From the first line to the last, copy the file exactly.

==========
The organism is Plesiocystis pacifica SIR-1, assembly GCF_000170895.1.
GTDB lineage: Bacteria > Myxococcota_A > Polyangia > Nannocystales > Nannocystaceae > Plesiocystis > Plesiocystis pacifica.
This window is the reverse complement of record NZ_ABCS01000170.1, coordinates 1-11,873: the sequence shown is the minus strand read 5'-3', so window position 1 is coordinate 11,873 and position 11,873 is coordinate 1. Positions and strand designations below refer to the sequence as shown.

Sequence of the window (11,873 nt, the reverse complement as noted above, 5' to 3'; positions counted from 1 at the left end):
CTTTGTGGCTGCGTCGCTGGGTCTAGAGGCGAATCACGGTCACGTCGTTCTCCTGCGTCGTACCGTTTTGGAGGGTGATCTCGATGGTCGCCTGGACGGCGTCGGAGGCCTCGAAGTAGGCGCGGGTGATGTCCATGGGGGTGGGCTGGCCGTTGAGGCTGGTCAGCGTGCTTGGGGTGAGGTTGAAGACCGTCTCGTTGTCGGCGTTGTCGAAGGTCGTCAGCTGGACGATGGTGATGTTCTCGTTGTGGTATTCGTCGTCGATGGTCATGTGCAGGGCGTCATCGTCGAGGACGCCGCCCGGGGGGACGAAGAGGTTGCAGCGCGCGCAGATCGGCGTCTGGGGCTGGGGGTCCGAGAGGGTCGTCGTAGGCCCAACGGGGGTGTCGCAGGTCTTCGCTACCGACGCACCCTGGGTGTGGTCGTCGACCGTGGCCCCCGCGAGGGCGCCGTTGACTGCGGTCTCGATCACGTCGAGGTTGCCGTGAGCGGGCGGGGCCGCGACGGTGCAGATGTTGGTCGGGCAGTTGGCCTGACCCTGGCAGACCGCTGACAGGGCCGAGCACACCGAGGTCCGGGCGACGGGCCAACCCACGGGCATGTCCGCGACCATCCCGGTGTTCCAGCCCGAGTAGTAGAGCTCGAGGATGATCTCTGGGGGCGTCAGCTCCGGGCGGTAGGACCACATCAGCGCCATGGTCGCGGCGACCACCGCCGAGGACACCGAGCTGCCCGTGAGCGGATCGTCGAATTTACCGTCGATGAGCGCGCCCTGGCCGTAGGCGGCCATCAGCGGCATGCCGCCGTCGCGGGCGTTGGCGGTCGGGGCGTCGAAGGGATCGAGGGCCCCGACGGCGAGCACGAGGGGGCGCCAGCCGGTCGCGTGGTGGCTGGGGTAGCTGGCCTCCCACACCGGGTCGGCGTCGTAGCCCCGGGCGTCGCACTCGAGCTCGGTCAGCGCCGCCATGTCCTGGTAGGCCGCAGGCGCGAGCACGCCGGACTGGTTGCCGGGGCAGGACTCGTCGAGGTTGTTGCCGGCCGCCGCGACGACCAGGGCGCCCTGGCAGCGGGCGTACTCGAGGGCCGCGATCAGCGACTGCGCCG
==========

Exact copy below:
The organism is Plesiocystis pacifica SIR-1, assembly GCF_000170895.1.
GTDB lineage: Bacteria > Myxococcota_A > Polyangia > Nannocystales > Nannocystaceae > Plesiocystis > Plesiocystis pacifica.
This window is the reverse complement of record NZ_ABCS01000170.1, coordinates 1-11,873: the sequence shown is the minus strand read 5'-3', so window position 1 is coordinate 11,873 and position 11,873 is coordinate 1. Positions and strand designations below refer to the sequence as shown.

Sequence of the window (11,873 nt, the reverse complement as noted above, 5' to 3'; positions counted from 1 at the left end):
CTTTGTGGCTGCGTCGCTGGGTCTAGAGGCGAATCACGGTCACGTCGTTCTCCTGCGTCGTACCGTTTTGGAGGGTGATCTCGATGGTCGCCTGGACGGCGTCGGAGGCCTCGAAGTAGGCGCGGGTGATGTCCATGGGGGTGGGCTGGCCGTTGAGGCTGGTCAGCGTGCTTGGGGTGAGGTTGAAGACCGTCTCGTTGTCGGCGTTGTCGAAGGTCGTCAGCTGGACGATGGTGATGTTCTCGTTGTGGTATTCGTCGTCGATGGTCATGTGCAGGGCGTCATCGTCGAGGACGCCGCCCGGGGGGACGAAGAGGTTGCAGCGCGCGCAGATCGGCGTCTGGGGCTGGGGGTCCGAGAGGGTCGTCGTAGGCCCAACGGGGGTGTCGCAGGTCTTCGCTACCGACGCACCCTGGGTGTGGTCGTCGACCGTGGCCCCCGCGAGGGCGCCGTTGACTGCGGTCTCGATCACGTCGAGGTTGCCGTGAGCGGGCGGGGCCGCGACGGTGCAGATGTTGGTCGGGCAGTTGGCCTGACCCTGGCAGACCGCTGACAGGGCCGAGCACACCGAGGTCCGGGCGACGGGCCAACCCACGGGCATGTCCGCGACCATCCCGGTGTTCCAGCCCGAGTAGTAGAGCTCGAGGATGATCTCTGGGGGCGTCAGCTCCGGGCGGTAGGACCACATCAGCGCCATGGTCGCGGCGACCACCGCCGAGGACACCGAGCTGCCCGTGAGCGGATCGTCGAATTTACCGTCGATGAGCGCGCCCTGGCCGTAGGCGGCCATCAGCGGCATGCCGCCGTCGCGGGCGTTGGCGGTCGGGGCGTCGAAGGGATCGAGGGCCCCGACGGCGAGCACGAGGGGGCGCCAGCCGGTCGCGTGGTGGCTGGGGTAGCTGGCCTCCCACACCGGGTCGGCGTCGTAGCCCCGGGCGTCGCACTCGAGCTCGGTCAGCGCCGCCATGTCCTGGTAGGCCGCAGGCGCGAGCACGCCGGACTGGTTGCCGGGGCAGGACTCGTCGAGGTTGTTGCCGGCCGCCGCGACGACCAGGGCGCCCTGGCAGCGGGCGTACTCGAGGGCCGCGATCAGCGACTGCGCCG